Letters to the Editor
The evidence-relevance gap
- Brian Duffy, B.W. Griffiths, Paul Neeskens
- Aust Prescr 2002;25:104-7
- 1 October 2002
- DOI: 10.18773/austprescr.2002.104
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Editor, – I was most impressed by the article 'The evidence-relevance gap - the example of hormone replacement therapy' (Aust Prescr 2002;25:60-2) in which Dr Neeskens gives a sensible and pragmatic approach to dealing with complex information thereby allowing the patient to put it in context for her situation. Too often we are confronted with population studies, but what do they mean to the individual person?
There are two other situations, one involving vast expense and the other some serious morbidity, which require similar scrutiny. The first involves the escalating use of 'statins' in the community at a cost which may result in limiting the ability of the Pharmaceutical Benefits Scheme to afford new drugs. Should we really be trying to reduce the cholesterol level to some magic number in every adult Australian, even those who are asymptomatic and without a relevant family history? And if so, for how long do we continue this therapy? I frequently see patients in the 80-90 year-old age group presenting for surgery still religiously taking their prescribed statin. Is this necessary?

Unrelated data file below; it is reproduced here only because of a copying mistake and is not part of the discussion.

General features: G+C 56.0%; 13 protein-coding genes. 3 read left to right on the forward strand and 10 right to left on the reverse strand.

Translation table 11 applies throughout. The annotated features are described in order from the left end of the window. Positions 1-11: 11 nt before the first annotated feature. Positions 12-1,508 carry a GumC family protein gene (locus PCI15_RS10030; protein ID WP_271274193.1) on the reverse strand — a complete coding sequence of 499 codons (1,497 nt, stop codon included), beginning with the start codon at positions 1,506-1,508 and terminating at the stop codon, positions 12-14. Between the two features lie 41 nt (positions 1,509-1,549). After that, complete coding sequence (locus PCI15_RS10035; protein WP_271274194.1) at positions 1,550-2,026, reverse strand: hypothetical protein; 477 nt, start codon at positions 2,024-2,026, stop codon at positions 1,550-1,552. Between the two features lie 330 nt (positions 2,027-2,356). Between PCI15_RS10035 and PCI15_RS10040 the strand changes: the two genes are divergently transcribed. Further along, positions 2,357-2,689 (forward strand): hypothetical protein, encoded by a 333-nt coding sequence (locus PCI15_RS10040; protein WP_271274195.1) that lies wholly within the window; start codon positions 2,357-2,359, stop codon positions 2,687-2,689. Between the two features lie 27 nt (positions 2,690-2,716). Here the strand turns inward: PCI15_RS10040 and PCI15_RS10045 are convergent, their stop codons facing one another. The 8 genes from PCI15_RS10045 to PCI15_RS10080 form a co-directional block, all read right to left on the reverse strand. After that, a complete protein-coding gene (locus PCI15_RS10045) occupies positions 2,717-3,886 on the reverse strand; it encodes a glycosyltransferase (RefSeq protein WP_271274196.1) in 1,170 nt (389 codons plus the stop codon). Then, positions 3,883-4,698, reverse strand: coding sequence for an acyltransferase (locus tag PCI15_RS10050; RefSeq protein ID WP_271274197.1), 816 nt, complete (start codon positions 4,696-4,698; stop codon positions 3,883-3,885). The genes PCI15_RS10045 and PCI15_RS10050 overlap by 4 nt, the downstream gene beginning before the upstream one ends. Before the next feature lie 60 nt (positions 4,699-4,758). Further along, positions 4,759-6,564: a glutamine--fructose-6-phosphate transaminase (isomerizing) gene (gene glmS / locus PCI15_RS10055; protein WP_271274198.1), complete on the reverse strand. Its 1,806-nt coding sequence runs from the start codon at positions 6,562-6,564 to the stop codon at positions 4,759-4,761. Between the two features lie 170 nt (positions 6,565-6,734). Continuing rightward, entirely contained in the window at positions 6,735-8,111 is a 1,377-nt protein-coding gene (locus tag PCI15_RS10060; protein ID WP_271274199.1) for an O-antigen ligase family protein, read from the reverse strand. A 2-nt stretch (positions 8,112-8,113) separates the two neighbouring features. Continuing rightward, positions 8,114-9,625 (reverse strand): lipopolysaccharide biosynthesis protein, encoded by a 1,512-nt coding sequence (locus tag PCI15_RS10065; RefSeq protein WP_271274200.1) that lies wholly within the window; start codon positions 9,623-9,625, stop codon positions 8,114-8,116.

Secondly, the prescribing of warfarin with its dangerously low therapeutic index to prevent some perceived morbidity too often results in genuine catastrophes in the form of gastrointestinal or intracranial haemorrhage. Again, elderly patients present as emergencies requiring scarce blood products to reverse the coagulation defect before surgery can be performed. For how long do we keep prescribing this toxic drug? Presumably once patients have these major morbidities they are not started on warfarin again, so could it not be ceased before the disaster actually occurs?
Staff Specialist Anaesthetist
Queen Elizabeth Hospital
Editor, – Dr Neeskens is to be congratulated for his article 'The evidence-relevance gap - the example of hormone replacement therapy' (Aust Prescr 2002;25:60-2). I hope it will be a forerunner of articles testing the proposition that years of taking pharmaceuticals by basically well (i.e. symptomless people) is a good thing.
I know of no medicine that works which can be taken with impunity by everyone. We are all that little bit different.
The majority of trials are undertaken on people who have a problem (I include Framingham: it is surely not healthy to be under constant medical supervision). They are irrelevant to the majority.
Crescent Head, NSW
Dr Neeskens is currently preparing another article for Australian Prescriber.
Staff Specialist Anaesthetist, Queen Elizabeth Hospital Woodville, SA
Surgeon, Crescent Head, NSW
General Practitioner, Pialba, Queensland